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8 of 8 people found the following review helpful
4.0 out of 5 stars Insight tempered by frustration
Drakulic writes with a scientific precision: she subjects the trivial elements of daily life to an analytical intelligence to make them reveal the essence of life in post-communist Eastern and Central Europe. Her anger is palpable but her dry wit never allows the work to become a 'rant,' and her ideas are persuasive without being bludgeoning. The only essay I disagreed...
Published on 6 July 2001

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3 of 3 people found the following review helpful
3.0 out of 5 stars A collection of essays
I read this book while on holiday in modern day Croatia, chosen because the author is Croatian (although she now lives in Vienna with her Swedish husband).
It is basically a collection of essays which appear to be strangely frozen in time between the fall of Communism and the modern Croatia which I visited. It was this photograph of a country in turmoil that was its...
Published on 4 Jan 2011 by DubaiReader


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8 of 8 people found the following review helpful
4.0 out of 5 stars Insight tempered by frustration, 6 July 2001
By A Customer
This review is from: Cafe Europa: Life After Communism (Paperback)
Drakulic writes with a scientific precision: she subjects the trivial elements of daily life to an analytical intelligence to make them reveal the essence of life in post-communist Eastern and Central Europe. Her anger is palpable but her dry wit never allows the work to become a 'rant,' and her ideas are persuasive without being bludgeoning. The only essay I disagreed with was her assertion that the disparity between the state of Americans' teeth and those of Eastern Europeans was a consequence of lack of self-esteem left over from communism. I'd thought it was a consequence of American neurosis!
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7 of 7 people found the following review helpful
5.0 out of 5 stars an valuable insight..., 3 Mar 2003
By A Customer
This review is from: Cafe Europa: Life After Communism (Paperback)
I would wholeheartedly recommend Draculic's book to anyone who wonders what has happened to Central and Eastern Europe since the fall of Communism almost fifteen years ago. The author writes lucidly about her own experiences of life under a communist regime, and her thoughts on the development of former Communist countries since 1989/90. Having studied History at university, I felt that perhaps the appeal of the book might be limited to like-minded people, but every friend that I have recommended it to has found it interesting and enjoyable. I read it whilst travelling through Central Europe, and it made me realise that whilst cities such as Prague, Budapest and Warsaw may now have the outward trappings of Western capitalism, this does not reflect the situation below the surface, in the attitudes of citizens, and their memories of the very recent past.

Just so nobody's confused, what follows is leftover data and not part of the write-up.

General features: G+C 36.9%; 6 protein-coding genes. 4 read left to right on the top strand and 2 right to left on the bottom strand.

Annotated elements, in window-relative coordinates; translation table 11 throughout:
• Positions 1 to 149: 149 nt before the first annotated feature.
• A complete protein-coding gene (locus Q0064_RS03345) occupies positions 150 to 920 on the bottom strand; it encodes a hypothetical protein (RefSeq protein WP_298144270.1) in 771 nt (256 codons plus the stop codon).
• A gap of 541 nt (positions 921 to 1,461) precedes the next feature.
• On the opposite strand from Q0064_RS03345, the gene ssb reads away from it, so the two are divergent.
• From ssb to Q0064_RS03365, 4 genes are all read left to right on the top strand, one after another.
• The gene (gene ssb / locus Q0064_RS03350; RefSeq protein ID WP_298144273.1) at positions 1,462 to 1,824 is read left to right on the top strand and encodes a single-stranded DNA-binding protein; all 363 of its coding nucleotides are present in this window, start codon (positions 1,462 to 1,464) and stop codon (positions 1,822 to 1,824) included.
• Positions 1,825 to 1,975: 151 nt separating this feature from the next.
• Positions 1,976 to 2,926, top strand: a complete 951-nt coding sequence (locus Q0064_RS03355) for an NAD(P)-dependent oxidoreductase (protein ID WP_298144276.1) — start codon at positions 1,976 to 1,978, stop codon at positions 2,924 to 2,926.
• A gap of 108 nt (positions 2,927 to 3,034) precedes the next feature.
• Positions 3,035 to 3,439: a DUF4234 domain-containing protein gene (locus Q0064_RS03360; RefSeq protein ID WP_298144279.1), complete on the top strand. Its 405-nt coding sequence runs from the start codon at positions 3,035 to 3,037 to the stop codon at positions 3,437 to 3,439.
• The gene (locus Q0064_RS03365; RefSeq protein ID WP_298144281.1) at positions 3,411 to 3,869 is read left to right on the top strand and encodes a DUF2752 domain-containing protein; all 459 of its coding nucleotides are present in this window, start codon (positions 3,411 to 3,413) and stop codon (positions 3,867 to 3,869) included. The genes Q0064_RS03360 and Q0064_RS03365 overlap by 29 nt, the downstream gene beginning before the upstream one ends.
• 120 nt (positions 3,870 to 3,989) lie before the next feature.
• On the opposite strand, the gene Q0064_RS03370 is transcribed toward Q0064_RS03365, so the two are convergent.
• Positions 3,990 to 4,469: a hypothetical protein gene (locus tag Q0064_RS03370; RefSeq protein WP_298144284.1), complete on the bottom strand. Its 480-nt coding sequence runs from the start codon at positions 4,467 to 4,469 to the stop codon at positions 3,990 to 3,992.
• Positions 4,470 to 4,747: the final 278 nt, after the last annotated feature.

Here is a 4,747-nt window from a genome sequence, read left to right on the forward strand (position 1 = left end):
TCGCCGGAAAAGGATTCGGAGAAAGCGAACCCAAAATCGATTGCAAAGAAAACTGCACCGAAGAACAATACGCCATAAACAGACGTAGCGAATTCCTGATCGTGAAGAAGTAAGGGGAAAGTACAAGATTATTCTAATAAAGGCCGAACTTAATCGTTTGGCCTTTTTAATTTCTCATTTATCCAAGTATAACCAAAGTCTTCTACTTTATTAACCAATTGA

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3 of 3 people found the following review helpful
3.0 out of 5 stars A collection of essays, 4 Jan 2011
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DubaiReader "MaryAnne" (Rowlands Castle, United Kingdom) - See all my reviews
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This review is from: Cafe Europa: Life After Communism (Paperback)
I read this book while on holiday in modern day Croatia, chosen because the author is Croatian (although she now lives in Vienna with her Swedish husband).
It is basically a collection of essays which appear to be strangely frozen in time between the fall of Communism and the modern Croatia which I visited. It was this photograph of a country in turmoil that was its appeal.

Writing this review six months later, several things have stuck with me about the book.
Firstly, the fact that Communism did work for many people and for those above a certain age, the difficulties in adjusting to the changes were huge, both culturally and financially. No longer were they in a job for life, nor were they supported into their old age - and many did not have sufficient time ahead to earn enough for their retirement.

At the time that the book was written (1996-1999) Draculic seemed unable to envision a time when Croatia might become in any way truly Western. The title refers to the cafes that sprung up in Eastern Europe, pertaining to be like their Western counterparts but falling well short of the mark, but the Croatia that I visited in 2010 seemed to be making its mark in modern Europe. I saw few old communist style vehicles, for example, and even though I was searching for signs of the old regime, there seemed little of it left.

One or two anecdotes also stuck with me, particularly the problem of smuggling items such as vacuum cleaners across the border from Austia bacause they were either too expensive or not available back home. One vacuum cleaner absorbed the entire allowance, and that was even with a false receipt for its cost written by the seller.